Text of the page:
Having recently spent a week in Chengdu, China, your last stop west before you hit the Himalayas, I have learned this about the great Chinese firewall controversy.
It’s overdone because the genie of freedom is already out.
The Chinese I met could care less about blocked Web sites, whether porn or political. Their interests are on getting ahead. They have never had it so good and every adult is using the Internet primarily to make things better for their family.
This is not to say the government policy of blocking impure thought has succeeded. Quite the opposite. It is a total failure.
There are two reasons for this, one technical and one demographic.
The technical reason is the cell phone. Phones are ubiquitous, and the service market is more advanced than our own, thanks in part to uniform technical standards that let users switch carriers.
The government can’t effectively censor these devices, because offending content is not obvious.
Among the trillions of SMS messages sent each year, which is using code words that indicate subversion? You can’t tell, and Chinese discussing subversive subjects are as adept at covering their tracks as any Mafia don on a wiretap. Badda-bing, badda-boom.
The non-technical reason is China’s one child policy, which is creating a generation of kids who look, and act, a lot like America’s baby boomers did when we were young.
Take one of my hosts in Chengdu, a young man of 10 who wants his English name to be “Four.” As in the number four.
Harmless enough to American ears, but four has importance in Chinese culture. The word sounds a lot like the word for death. Chinese buildings don’t have fourth floors — they go from 3 to 5. (Some also skip 13 to be on the safe side.)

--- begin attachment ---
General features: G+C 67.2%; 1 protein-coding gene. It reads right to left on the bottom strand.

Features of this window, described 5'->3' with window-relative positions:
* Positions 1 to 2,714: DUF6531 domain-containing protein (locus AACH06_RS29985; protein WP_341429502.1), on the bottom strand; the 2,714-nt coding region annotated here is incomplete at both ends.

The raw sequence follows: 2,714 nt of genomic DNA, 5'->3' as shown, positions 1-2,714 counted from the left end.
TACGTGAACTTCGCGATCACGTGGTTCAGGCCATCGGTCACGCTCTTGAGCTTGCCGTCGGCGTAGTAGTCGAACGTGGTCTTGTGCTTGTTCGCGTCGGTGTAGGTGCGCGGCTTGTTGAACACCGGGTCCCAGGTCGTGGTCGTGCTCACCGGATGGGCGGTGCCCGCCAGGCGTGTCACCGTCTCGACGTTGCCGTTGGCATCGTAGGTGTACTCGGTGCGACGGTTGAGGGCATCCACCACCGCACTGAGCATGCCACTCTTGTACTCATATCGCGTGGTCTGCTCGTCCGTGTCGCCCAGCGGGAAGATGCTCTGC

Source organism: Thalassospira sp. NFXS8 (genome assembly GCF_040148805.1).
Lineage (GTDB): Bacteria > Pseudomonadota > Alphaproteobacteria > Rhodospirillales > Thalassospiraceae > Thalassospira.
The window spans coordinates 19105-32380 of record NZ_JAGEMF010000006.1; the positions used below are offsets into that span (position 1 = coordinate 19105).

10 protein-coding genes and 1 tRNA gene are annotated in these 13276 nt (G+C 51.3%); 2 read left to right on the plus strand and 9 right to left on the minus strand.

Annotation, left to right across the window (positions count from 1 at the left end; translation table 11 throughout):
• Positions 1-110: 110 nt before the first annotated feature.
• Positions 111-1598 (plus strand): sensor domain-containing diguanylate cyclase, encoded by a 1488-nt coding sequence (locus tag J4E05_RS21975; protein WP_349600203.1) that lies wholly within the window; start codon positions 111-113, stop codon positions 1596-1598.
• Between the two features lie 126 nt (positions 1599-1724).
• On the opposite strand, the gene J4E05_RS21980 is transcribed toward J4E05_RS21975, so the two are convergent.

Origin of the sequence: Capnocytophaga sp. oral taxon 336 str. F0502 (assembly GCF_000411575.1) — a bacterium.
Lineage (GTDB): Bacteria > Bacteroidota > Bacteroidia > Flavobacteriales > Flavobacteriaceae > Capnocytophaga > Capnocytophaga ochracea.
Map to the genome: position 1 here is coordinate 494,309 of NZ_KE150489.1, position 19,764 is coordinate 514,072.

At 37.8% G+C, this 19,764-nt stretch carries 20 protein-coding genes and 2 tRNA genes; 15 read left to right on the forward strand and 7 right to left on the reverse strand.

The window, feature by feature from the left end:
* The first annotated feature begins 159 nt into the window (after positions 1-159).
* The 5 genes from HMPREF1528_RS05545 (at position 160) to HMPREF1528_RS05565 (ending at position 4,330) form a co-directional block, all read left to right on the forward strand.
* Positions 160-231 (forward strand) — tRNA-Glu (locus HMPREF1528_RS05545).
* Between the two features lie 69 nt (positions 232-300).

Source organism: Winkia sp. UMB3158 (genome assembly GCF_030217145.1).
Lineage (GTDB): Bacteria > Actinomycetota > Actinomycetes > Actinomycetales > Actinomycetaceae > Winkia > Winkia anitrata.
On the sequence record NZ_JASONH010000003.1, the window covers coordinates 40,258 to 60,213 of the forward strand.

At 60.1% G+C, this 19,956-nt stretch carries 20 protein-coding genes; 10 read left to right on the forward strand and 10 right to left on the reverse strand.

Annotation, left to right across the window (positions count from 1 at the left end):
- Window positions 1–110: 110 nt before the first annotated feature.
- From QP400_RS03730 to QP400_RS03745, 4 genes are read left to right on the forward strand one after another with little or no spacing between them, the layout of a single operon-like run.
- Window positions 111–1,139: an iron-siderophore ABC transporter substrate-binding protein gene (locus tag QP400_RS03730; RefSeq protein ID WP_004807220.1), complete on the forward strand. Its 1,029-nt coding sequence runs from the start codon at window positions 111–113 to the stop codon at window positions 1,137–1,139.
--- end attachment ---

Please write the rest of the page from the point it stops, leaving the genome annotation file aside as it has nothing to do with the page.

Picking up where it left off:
Four is a wonderful, intelligent, sweet kid, a joy. He’s also spoiled. While we ate in a local restaurant he jumped around and scampered throughout the place, making noises that would have gotten my bottom whacked at the same age.
China needs Four, and his hundreds of millions of peers. These kids are getting good educations, and their intelligent energy will be vital if the country is to survive its coming demographic nightmare, fewer-and-fewer workers supporting more-and-more retired.
China’s survival will be impossible without the willing, even eager cooperation of the “Little Emperor” generation. And the price for that will be high, namely freedom.
While walking around the Dujiangyian dyke, a giant water project begun in the third century A.D., an area still recovering from last year’s earthquake, I got a taste for how this might play out. Two Chinese teens approached, wearing identical pink t-shirts.
Each read, in huge black letters, “Why not?”
If the purpose of the Great Firewall of China was to keep the hearts and minds of its people in line, in other words, the battle has already been lost.